In 2011, the state of Tennessee updated its tenure laws to make it more challenging for public school teachers to get and keep tenure. The tenured educator must earn consistently high marks in an annual teacher evaluation or risk losing tenure.
If a teacher is dismissed, it can only be for cause. Educators are entitled to due process and can appeal decisions regarding their dismissal in a series of hearings.
A teacher who transfers from one school district to another may be able to continue their tenure at their new school, depending on when they first acquired it. Probationary years served at their former school may be counted toward tenure requirements.
Dismissal for Cause for Tenured Teachers
Tenure does not guarantee a teacher a job for life, but tenured teachers also do not face contract non-renewal. A teacher who has earned tenure status cannot be dismissed without cause. Teachers are entitled to due process if they are dismissed from their position.
In Tennessee, a tenure teacher can be dismissed because of:
- Unbecoming conduct — including immorality; felony conviction for a crime of moral turpitude; unreliability; dishonesty; refusal to and continued willful failure to pay debts; using drugs or other intoxicants; and disregard of the teachers’ code of ethics.
- Insubordination — including refusal or failure to obey Tennessee school laws; failure to comply with school board rules and regulations; failure to carry out assignments or those of the principal or director of schools.
- Neglect of duty
Tennessee Teacher Tenure Requirements
A teacher will be recommended for tenure in Tennessee if they meet specific eligibility requirements pursuant to T.C.A. Section 49-5-503:
- Education. Teacher holds a degree from an approved four-year college. A tech or career educator must have an equal amount of training that has been established and licensed by the Tennessee Board of Education.
- License. Teacher holds a valid teaching license from the Tennessee Board of Education for the grades they teach or that covers specific subjects.
- Probation. Teacher has finished a five-school-year probation period or a probationary period of not less than 45 months within the last seven years, and spent the final two years of that time employed in a regular teaching position.
- Effectiveness. Teacher evaluations have shown a level of overall effectiveness (LOE) above or significantly above expectations according to guidelines and rules from the Tennessee Board of Education during the probationary period’s last two years.
- Employment. School director re-employs the teacher after the probationary period.
A teacher may find themselves on probation if they have two years of showing inefficient scores from their evaluations. They must have two consistent years with above or significantly above expectation scores to get tenure. LOE scores are measured by professional growth, student achievement and qualitative measures.
Appealing a Tenure Termination
Under Tennessee state law, terminated teachers with tenure can appeal their dismissal multiple times. According to due process rights, the teacher will be informed of the cause of disciplinary action in writing.
After receiving notice, they can request a hearing before an impartial hearing officer within 30 days of the notification.
All parties involved in the decision to terminate the teacher may have legal representation in the hearing and can examine evidence, subpoena or call witnesses, and require testimony under oath.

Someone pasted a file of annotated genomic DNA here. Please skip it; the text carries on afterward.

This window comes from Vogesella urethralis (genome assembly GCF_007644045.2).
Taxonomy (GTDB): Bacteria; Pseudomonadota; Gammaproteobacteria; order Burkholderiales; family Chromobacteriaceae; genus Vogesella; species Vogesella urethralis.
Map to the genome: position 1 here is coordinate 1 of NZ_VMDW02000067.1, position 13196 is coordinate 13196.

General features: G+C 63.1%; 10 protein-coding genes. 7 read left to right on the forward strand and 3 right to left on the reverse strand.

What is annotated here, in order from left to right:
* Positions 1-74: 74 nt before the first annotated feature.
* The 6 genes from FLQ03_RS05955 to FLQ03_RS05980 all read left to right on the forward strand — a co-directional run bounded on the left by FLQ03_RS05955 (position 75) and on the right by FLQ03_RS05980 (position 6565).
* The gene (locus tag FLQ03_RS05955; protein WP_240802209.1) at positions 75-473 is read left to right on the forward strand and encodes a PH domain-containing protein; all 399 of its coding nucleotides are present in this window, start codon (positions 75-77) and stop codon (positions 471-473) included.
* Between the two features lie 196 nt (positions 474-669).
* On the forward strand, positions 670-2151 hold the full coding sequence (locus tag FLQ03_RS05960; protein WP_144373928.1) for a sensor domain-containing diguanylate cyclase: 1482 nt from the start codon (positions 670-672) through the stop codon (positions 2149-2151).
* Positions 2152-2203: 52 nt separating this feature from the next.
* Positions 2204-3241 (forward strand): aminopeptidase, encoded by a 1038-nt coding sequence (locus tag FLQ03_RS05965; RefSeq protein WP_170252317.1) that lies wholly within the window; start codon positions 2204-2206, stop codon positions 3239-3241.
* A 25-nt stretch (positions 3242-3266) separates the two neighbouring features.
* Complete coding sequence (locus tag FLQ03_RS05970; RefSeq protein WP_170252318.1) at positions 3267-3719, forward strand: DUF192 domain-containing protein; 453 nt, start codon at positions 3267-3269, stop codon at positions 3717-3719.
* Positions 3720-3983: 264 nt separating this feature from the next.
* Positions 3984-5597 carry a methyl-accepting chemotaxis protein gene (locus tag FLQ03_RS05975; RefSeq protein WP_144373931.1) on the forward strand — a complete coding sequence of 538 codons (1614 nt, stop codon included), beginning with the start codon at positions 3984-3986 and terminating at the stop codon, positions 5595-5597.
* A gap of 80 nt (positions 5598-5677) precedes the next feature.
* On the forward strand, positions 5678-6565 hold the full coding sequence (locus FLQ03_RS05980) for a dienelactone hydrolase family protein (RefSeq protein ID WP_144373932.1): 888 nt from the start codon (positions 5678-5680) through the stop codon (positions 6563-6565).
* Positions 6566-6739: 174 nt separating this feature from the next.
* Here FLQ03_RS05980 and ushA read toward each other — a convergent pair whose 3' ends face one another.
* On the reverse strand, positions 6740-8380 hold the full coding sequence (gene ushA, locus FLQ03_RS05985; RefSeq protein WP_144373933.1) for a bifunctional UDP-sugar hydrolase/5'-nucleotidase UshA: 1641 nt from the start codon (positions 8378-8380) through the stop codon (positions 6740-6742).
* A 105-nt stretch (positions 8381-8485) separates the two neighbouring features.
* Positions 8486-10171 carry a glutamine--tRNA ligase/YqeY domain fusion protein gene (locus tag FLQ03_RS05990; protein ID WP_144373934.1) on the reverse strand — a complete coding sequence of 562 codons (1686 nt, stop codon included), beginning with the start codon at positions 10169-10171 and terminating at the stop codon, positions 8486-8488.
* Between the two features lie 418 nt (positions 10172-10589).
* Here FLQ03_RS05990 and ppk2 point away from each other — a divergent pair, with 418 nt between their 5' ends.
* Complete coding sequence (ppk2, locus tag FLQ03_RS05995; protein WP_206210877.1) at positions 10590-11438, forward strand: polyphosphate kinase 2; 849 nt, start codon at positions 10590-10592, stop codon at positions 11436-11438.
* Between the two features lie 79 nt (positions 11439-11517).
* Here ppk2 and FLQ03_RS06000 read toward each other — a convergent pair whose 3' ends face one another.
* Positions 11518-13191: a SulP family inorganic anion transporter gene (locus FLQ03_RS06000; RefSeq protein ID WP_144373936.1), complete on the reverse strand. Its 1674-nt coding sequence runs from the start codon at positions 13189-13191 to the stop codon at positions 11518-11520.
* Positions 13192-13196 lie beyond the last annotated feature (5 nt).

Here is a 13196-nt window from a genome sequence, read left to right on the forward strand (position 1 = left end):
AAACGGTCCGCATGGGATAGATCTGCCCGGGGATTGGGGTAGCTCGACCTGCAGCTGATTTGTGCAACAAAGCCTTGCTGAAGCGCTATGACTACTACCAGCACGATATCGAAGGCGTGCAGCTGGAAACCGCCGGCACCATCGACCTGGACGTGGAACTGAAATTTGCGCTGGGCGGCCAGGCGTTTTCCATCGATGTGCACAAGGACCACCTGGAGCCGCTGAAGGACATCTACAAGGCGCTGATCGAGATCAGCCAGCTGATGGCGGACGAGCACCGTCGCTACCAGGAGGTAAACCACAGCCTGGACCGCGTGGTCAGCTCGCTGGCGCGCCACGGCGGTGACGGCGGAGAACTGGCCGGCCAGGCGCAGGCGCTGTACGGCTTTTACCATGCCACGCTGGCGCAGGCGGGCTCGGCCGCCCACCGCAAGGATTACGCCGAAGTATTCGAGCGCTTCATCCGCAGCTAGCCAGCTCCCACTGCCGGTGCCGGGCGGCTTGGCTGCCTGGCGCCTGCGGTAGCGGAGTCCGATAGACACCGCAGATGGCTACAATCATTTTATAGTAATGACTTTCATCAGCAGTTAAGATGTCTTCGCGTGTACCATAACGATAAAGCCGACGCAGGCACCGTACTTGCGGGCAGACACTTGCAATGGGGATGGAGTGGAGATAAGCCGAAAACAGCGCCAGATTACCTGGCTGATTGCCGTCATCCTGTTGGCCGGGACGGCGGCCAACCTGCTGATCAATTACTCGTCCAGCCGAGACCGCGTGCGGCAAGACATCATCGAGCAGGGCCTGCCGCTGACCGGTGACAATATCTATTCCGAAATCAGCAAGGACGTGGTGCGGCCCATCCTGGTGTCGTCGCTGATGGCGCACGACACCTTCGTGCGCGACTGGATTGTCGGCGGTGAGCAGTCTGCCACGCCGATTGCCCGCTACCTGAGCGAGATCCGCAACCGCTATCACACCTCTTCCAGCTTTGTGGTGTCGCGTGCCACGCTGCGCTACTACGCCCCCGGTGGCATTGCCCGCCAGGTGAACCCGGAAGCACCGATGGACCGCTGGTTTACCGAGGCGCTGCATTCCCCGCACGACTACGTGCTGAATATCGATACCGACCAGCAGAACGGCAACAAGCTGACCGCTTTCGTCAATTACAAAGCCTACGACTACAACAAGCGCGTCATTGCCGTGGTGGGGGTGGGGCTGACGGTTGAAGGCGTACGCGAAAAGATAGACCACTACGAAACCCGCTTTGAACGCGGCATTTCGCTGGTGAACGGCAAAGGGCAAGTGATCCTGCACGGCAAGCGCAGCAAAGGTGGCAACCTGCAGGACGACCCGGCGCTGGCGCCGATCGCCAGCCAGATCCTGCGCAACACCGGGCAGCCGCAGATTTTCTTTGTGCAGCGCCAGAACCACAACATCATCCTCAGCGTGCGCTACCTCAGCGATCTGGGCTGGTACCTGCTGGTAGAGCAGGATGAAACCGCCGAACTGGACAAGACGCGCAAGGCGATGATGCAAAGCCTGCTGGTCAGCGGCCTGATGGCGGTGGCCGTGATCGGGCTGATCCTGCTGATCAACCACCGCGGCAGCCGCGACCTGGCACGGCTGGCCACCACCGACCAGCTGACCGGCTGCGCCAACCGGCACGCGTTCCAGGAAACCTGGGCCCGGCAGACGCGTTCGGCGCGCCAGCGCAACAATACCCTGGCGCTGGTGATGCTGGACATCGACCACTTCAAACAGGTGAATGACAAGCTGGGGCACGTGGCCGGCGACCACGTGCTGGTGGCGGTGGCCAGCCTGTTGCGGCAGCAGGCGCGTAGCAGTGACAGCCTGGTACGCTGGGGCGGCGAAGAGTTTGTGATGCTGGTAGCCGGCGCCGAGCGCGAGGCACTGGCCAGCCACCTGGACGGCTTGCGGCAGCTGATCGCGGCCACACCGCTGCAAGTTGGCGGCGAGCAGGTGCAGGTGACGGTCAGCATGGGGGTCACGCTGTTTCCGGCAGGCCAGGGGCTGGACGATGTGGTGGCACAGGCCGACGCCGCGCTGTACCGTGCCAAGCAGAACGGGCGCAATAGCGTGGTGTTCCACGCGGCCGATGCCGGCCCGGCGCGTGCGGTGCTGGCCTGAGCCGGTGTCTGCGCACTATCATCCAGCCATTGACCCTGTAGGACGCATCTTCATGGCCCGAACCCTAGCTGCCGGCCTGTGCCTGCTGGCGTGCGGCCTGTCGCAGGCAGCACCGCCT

If the teacher does not agree with the impartial hearing officer’s decision, they can file an appeal with the school board within 10 days of the hearing’s end. If they do not agree with the school board’s decision, they can appeal in the county chancery court within 20 days.
Recommendations for Tenure in Tennessee
The director of schools and local boards of education recommend a teacher for tenure in Tennessee. The director of schools also notifies teachers of their failure to reach tenure. After the director of schools recommends a teacher, the board of education elects teachers who are eligible for tenure.
Once a teacher is eligible for tenure, they will be either recommended by the director of schools for tenure or for contract nonrenewal. The teacher cannot continue to be employed if tenure is not granted by the board of education.
Transfer of a Teacher With Tenure Status
A teacher can take their tenure status with them if they transfer to another local education agency (LEA), but this depends on when tenure was granted.
A teacher who transfers to a new LEA and gained tenure before July 1, 2011, will not lose that tenure. Those teachers who were granted tenure after that date are subject to the requirements listed above in order to maintain it after transfer.
A transferring teacher will be returned to probationary status after two consecutive years of insufficient evaluations according to state board of education guidelines. Nontenured teachers who transfer from one LEA to another may count years of their probationary period served at their former LEA when calculating the probation requirement of five years.
Termination of Teacher Contracts
According to T.C.A. Section 49-5-409, nontenured teachers must get notification within five business days of the last instructional day of the current school year if their contract is not renewed for the next school year. This is known as a “nonrenewal” and is different from a tenure decision.
Tenure decisions may only occur when a teacher becomes eligible and are not made until all information regarding their eligibility is available.
Michelle Nati is an associate editor and writer who has reported on legal, criminal and government news for PasadenaNow.com and Complex Media. She holds a B.A. in Communications and English from Niagara University.